Adapting the life and talent of Bob Dylan to the biopic genre was an inevitability. It is hard to see how anyone could stop it from happening. For all the failed markups of The Beatles, The Beach Boys and the big names around the 1960s, pulling off a dissection of The Voice of a Generation is no small feat. I’m Not There plays with the format of traditional detailing. Dylan defines a meaning or passage of time for so many people, spread across generations. To adapt that correctly, no one man can portray Dylan, and that is what director Todd Haynes gets right with I’m Not There. As Stuck Inside of Mobile with the Memphis Blues Again plays through the opening credits and the passages of time cross the screen, I’m Not There springs to life.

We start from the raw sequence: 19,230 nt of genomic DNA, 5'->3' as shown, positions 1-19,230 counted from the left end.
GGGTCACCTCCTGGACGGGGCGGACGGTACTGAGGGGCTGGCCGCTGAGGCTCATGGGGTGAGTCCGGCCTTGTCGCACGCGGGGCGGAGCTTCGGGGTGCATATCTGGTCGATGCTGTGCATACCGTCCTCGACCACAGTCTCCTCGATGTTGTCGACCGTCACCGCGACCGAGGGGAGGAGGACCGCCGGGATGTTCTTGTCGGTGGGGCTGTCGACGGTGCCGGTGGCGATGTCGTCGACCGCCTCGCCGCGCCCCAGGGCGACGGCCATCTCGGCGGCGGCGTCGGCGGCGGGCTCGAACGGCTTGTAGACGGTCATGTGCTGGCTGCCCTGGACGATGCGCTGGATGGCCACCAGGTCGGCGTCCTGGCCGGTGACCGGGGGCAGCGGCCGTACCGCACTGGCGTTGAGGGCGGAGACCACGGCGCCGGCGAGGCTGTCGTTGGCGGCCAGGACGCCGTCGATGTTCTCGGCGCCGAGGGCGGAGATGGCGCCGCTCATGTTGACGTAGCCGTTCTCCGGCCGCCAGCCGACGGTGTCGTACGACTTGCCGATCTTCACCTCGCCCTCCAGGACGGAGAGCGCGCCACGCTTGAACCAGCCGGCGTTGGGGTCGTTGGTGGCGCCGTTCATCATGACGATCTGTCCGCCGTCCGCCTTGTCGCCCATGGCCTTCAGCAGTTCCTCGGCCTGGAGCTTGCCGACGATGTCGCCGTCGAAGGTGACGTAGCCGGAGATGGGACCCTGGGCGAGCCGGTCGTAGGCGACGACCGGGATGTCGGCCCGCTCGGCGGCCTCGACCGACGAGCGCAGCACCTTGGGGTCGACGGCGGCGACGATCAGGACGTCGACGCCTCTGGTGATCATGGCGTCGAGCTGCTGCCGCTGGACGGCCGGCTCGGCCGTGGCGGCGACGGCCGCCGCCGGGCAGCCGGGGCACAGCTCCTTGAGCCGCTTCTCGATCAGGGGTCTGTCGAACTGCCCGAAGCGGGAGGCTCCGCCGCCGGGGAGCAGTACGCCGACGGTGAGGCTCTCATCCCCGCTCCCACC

Thirty years before Pat Garrett & Billy the Kid stormed cinemas, the view of the Old West was one of rewarding heroes in difficult circumstances. Henry Fonda and John Wayne had done much to present the genre as a place for respectable big shots to throw their weight around, get the girl, shoot the bad guy and be home in time for an inevitably large glass of whisky. But that was thirty years ago. Those last flickers of respectable, full-bodied heroes swaggering through dusty streets were lost, and in its place, the anti-hero antithesis of Clint Eastwood and the twirling villainy of Lee Van Cleef had produced stronger results. Pat Garrett & Billy the Kid performs the latter of the two mindsets, its anti-heroes are likeable, but not all that redeemable.